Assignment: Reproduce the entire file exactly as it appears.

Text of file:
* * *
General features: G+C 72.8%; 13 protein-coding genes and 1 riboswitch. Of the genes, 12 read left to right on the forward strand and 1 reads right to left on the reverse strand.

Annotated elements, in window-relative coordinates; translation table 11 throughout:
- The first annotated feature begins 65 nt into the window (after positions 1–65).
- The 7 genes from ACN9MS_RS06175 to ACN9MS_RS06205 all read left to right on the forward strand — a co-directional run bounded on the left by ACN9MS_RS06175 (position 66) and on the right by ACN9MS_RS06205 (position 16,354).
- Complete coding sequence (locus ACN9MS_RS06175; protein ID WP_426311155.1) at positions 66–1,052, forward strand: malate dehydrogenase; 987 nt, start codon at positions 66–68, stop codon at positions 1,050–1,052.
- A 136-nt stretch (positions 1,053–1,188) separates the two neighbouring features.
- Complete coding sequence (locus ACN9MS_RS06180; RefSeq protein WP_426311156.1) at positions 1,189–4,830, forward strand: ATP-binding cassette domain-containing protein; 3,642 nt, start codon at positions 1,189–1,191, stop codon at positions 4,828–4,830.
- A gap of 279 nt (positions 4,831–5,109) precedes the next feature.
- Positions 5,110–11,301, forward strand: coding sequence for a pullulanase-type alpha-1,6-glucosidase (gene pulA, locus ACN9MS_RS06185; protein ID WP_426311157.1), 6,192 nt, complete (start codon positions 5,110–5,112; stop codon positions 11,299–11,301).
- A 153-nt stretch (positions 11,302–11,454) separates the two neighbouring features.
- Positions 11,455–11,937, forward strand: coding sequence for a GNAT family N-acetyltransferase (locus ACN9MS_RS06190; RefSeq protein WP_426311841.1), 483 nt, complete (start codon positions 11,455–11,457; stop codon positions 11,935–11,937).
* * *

General features: G+C 72.8%; 13 protein-coding genes and 1 riboswitch. Of the genes, 12 read left to right on the forward strand and 1 reads right to left on the reverse strand.

Annotated elements, in window-relative coordinates; translation table 11 throughout:
- The first annotated feature begins 65 nt into the window (after positions 1–65).
- The 7 genes from ACN9MS_RS06175 to ACN9MS_RS06205 all read left to right on the forward strand — a co-directional run bounded on the left by ACN9MS_RS06175 (position 66) and on the right by ACN9MS_RS06205 (position 16,354).
- Complete coding sequence (locus ACN9MS_RS06175; protein ID WP_426311155.1) at positions 66–1,052, forward strand: malate dehydrogenase; 987 nt, start codon at positions 66–68, stop codon at positions 1,050–1,052.
- A 136-nt stretch (positions 1,053–1,188) separates the two neighbouring features.
- Complete coding sequence (locus ACN9MS_RS06180; RefSeq protein WP_426311156.1) at positions 1,189–4,830, forward strand: ATP-binding cassette domain-containing protein; 3,642 nt, start codon at positions 1,189–1,191, stop codon at positions 4,828–4,830.
- A gap of 279 nt (positions 4,831–5,109) precedes the next feature.
- Positions 5,110–11,301, forward strand: coding sequence for a pullulanase-type alpha-1,6-glucosidase (gene pulA, locus ACN9MS_RS06185; protein ID WP_426311157.1), 6,192 nt, complete (start codon positions 5,110–5,112; stop codon positions 11,299–11,301).
- A 153-nt stretch (positions 11,302–11,454) separates the two neighbouring features.
- Positions 11,455–11,937, forward strand: coding sequence for a GNAT family N-acetyltransferase (locus ACN9MS_RS06190; RefSeq protein WP_426311841.1), 483 nt, complete (start codon positions 11,455–11,457; stop codon positions 11,935–11,937).